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30 years ago today, the Space Shuttle Challenger fell out of the sky on its way to the stars. Much like the assassination of JFK, if you were alive and remotely aware of current events at the time, you almost certainly recall where you were when it happened. Events like this leave their stamp upon the collective mentality of those bearing witness.

Listening to various retrospectives as I’ve gone about my day, I’ve been reflecting upon my own experience of this significant event. And I’ve been debating sharing that experience for a variety of reasons. The primary reason I’ve hesitated all day is the same reason I finally decided to write about it now.

The Challenger disaster was the first time I dreamed the future involving a significant world event.

You don’t have to believe me. In fact, it would be easier if I didn’t believe it myself. But for me, that day is indelibly fixed in my memory for many more reasons than the simple shock of it, the pathos for the dead, the media-stroked fear of what this could mean for our country’s proud space program.

I was desperate to know if I could have changed it. If there was anything at all I could have done.

I was in seventh grade. And I learned then, as I know now, visions of the future — no matter how accurate — are far more curse than gift. Because the answer to that question, “What could I have done?” was — and remains — nothing.

For those of you who believe in psychic phenomenon, and even for those of you who are open-mindedly on the fence, I’m sure that you have, like myself, been influenced by media portrayals from The Ghost Whisperer to the Dead Zone, where psychic information is presented as a gift, and the receiver operates under a compunction to Do Good with that gift — whether that good is helping a spirit to move on, helping a family find closure, or helping to prevent a disaster foreseen.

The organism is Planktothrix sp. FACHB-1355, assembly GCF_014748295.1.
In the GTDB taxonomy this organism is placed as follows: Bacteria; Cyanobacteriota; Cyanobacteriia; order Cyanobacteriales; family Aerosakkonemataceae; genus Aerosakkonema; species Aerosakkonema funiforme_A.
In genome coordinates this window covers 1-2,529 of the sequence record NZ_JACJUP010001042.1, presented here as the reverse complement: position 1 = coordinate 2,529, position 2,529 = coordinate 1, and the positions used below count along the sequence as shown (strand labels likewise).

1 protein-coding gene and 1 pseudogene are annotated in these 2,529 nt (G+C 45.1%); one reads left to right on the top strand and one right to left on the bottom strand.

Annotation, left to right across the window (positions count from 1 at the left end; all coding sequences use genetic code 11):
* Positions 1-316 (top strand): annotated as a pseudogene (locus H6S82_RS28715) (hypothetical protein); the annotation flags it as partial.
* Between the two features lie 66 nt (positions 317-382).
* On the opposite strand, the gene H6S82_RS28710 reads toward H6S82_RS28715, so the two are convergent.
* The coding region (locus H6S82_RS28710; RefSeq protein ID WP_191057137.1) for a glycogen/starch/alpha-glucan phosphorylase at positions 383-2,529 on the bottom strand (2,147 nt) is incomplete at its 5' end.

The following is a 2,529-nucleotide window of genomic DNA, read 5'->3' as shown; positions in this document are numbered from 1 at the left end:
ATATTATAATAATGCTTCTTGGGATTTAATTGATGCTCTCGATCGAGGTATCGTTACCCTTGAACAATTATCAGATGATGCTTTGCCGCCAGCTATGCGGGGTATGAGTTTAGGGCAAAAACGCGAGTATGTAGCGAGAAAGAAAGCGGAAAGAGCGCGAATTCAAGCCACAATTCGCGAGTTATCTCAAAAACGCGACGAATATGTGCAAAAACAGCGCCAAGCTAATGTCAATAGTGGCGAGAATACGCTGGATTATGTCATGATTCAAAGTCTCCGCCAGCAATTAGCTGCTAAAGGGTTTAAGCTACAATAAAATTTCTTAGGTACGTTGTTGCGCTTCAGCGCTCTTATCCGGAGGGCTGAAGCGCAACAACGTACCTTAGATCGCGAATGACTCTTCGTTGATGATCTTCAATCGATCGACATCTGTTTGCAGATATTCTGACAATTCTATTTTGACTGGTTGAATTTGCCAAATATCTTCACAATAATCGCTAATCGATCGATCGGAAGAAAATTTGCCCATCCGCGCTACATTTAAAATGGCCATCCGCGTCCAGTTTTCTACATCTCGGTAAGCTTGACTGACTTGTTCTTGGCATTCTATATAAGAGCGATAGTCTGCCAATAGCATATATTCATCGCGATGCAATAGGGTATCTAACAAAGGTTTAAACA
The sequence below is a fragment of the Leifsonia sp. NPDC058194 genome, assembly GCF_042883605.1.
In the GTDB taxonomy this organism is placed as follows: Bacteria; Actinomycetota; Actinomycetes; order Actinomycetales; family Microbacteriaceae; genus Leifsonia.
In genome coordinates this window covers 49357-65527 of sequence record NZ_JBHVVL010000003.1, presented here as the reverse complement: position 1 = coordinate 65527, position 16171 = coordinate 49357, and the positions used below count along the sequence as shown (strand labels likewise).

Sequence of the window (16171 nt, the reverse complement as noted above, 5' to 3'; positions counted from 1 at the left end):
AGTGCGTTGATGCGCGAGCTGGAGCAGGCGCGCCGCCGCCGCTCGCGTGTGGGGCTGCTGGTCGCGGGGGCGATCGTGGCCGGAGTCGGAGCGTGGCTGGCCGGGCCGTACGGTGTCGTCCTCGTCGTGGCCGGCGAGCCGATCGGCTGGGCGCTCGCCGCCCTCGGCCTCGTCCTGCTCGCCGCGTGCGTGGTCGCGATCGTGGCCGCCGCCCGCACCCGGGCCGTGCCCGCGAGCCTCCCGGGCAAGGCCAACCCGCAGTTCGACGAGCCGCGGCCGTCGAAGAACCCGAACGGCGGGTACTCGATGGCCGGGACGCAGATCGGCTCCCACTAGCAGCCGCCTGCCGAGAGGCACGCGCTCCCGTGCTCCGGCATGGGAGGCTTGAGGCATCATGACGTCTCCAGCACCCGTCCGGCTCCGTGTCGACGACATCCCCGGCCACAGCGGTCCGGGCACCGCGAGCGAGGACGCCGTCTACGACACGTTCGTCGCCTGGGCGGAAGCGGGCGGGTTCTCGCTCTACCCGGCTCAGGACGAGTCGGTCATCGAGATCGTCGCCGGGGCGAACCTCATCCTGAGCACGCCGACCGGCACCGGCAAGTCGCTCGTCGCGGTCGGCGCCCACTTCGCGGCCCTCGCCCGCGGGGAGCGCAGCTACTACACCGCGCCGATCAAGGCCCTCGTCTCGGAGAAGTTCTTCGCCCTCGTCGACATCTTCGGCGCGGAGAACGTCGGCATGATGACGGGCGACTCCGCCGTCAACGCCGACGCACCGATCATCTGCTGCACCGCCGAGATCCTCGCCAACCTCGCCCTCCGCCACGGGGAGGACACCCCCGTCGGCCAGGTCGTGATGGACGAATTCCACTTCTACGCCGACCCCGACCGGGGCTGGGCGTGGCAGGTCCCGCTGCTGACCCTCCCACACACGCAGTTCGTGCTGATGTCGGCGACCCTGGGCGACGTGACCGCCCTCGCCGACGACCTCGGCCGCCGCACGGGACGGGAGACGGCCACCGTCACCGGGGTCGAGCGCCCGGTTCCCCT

But that’s movies, books, TV. It’s not real life. In real life, foreseeing an event doesn’t guarantee that you can change it. I’m not ever sure it means that you should.

In the case of the Space Shuttle Challenger, I wouldn’t have had time to tell anyone even had there been some reasonable way in which a shy and socially awkward seventh grader could have reached out to NASA or any other official agency to tell them of the impending doom. I mean, what the hell do you say anyway? No matter how detailed, no matter how reasonable, I guarantee that you will end up sounding delusional. Even if you can describe a specific event, a specific time, and a specific date the standard response — the logical response — is disbelief. Call it the Cassandra Complex — even when a prophecy is the truth, we don’t want to believe.